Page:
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Why Shares of Kellogg Were Up Today

What happened

Shares of Kellogg (NYSE: K) traded up more than 4% on Tuesday after the cereal and packaged food company reported quarterly sales that came in above expectations. The company said the results are evidence that the work it has done reshaping its portfolio is having the desired effect, and investors, at least on Tuesday, seemed to agree.

So what

Before markets opened on Tuesday, Kellogg reported third-quarter adjusted earnings of $1.03 per share on revenue of $3.37 billion, beating consensus analyst expectations for $0.91 per share in earnings on $3.35 billion in sales. The results were adjusted to exclude a number of cookie, fruit snack, pie crust, and ice cream businesses that were divested in late July.

Two kids and their dog enjoy cereal.

Image source: Getty Images.

The company said that organic net sales grew 2% in the quarter when adjusted to exclude the impact of divestitures and currency, with growth fueled by strength in the company's snacks and frozen food lines and in emerging markets. Kellogg also reaffirmed full-year sales and profit guidance, saying that a period of divestitures and investment in its remaining products is paying off.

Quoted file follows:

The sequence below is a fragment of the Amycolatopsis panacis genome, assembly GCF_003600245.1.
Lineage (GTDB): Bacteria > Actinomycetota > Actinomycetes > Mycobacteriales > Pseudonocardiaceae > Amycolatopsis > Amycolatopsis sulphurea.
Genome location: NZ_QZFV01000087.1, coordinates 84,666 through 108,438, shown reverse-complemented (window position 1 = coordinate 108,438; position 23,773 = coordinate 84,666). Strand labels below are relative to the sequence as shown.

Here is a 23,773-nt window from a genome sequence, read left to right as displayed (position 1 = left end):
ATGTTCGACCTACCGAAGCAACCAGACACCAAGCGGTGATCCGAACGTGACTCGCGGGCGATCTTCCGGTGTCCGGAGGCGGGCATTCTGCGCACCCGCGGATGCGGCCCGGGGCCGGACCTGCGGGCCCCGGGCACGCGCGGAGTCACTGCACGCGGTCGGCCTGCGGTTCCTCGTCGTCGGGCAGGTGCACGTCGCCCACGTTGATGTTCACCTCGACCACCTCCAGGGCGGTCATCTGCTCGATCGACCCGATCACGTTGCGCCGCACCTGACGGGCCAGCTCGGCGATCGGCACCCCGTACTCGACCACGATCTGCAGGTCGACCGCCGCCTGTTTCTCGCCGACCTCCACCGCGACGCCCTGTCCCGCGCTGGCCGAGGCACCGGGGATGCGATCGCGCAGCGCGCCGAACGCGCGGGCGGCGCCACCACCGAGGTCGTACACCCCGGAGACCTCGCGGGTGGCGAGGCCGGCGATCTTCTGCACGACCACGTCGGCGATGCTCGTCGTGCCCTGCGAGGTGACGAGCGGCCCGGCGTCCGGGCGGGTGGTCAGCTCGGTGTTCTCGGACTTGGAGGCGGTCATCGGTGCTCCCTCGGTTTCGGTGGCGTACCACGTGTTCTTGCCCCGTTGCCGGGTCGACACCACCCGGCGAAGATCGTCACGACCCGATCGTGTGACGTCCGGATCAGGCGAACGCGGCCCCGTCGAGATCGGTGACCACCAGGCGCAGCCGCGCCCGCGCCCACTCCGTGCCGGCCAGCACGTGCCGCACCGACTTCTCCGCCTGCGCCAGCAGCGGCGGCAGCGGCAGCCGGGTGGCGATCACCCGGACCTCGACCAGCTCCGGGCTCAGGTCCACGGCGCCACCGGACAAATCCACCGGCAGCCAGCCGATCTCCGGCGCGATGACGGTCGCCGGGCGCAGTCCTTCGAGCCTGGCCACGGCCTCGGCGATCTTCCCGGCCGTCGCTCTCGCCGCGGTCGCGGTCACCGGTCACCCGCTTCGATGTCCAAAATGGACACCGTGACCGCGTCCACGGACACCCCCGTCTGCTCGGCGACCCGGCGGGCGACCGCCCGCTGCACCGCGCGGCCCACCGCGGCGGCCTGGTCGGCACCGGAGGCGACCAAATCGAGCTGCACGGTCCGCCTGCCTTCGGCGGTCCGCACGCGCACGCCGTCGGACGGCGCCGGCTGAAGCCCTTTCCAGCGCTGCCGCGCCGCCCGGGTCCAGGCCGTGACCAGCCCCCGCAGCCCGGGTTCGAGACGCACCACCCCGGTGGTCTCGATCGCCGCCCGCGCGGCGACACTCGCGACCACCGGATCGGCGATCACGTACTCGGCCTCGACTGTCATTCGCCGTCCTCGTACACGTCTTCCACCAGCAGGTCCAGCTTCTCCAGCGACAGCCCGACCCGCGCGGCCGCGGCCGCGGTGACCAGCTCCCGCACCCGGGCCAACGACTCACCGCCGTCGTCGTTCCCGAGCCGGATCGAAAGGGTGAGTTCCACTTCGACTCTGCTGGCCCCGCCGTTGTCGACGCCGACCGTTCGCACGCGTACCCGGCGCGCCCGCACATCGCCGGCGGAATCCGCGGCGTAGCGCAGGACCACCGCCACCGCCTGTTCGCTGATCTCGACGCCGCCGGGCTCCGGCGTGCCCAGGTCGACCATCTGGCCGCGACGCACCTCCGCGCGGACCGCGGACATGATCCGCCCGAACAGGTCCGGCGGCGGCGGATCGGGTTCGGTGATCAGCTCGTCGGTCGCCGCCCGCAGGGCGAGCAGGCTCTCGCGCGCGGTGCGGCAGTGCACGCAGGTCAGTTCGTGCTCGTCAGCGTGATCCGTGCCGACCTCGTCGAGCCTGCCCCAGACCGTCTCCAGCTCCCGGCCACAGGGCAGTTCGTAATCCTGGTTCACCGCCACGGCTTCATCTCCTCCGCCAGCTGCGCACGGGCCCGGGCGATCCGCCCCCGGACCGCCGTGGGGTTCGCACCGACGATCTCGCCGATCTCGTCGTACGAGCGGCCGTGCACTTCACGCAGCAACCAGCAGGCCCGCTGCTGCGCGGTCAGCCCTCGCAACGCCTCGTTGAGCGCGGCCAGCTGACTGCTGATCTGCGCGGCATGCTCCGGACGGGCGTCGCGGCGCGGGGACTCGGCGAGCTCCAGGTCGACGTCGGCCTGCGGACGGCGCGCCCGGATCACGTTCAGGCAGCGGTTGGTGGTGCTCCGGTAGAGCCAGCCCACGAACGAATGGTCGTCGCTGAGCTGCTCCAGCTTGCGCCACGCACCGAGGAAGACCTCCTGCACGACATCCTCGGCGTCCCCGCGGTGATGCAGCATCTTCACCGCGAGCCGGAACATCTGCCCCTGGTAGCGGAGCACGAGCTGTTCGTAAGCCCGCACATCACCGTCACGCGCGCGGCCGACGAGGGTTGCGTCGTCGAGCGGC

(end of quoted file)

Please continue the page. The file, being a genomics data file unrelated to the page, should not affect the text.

"Our reshaped portfolio is doing what it is intended to do, focusing on our higher growth categories and markets," chairman and CEO Steve Cahillane said in a statement. "We have revitalized key brands through improved brand-building and enhanced innovation. And, as we move past our heaviest investments and costs, we are on track for delivering gradual improvement in profitability."

Now what

Kellogg has been scrambling to reinvent itself as consumer interest in the cereal products that built the company wanes, focusing instead on snack brands including Cheez-Its and Pringles as well as Eggo waffles and Pop-Tarts. In the statement, Cahillane admitted, "we still have work to do," but the executive must be pleased with the progress.

Food stocks can be volatile investments, and Kellogg shares are still down 8% for the year and down 26% over the past decade even after Tuesday's jump. But if nothing else, the company made its case during the quarter that the worst is finally behind it.

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Lou Whiteman has no position in any of the stocks mentioned. The Motley Fool has no position in any of the stocks mentioned. The Motley Fool has a disclosure policy.

The views and opinions expressed herein are the views and opinions of the author and do not necessarily reflect those of Nasdaq, Inc.

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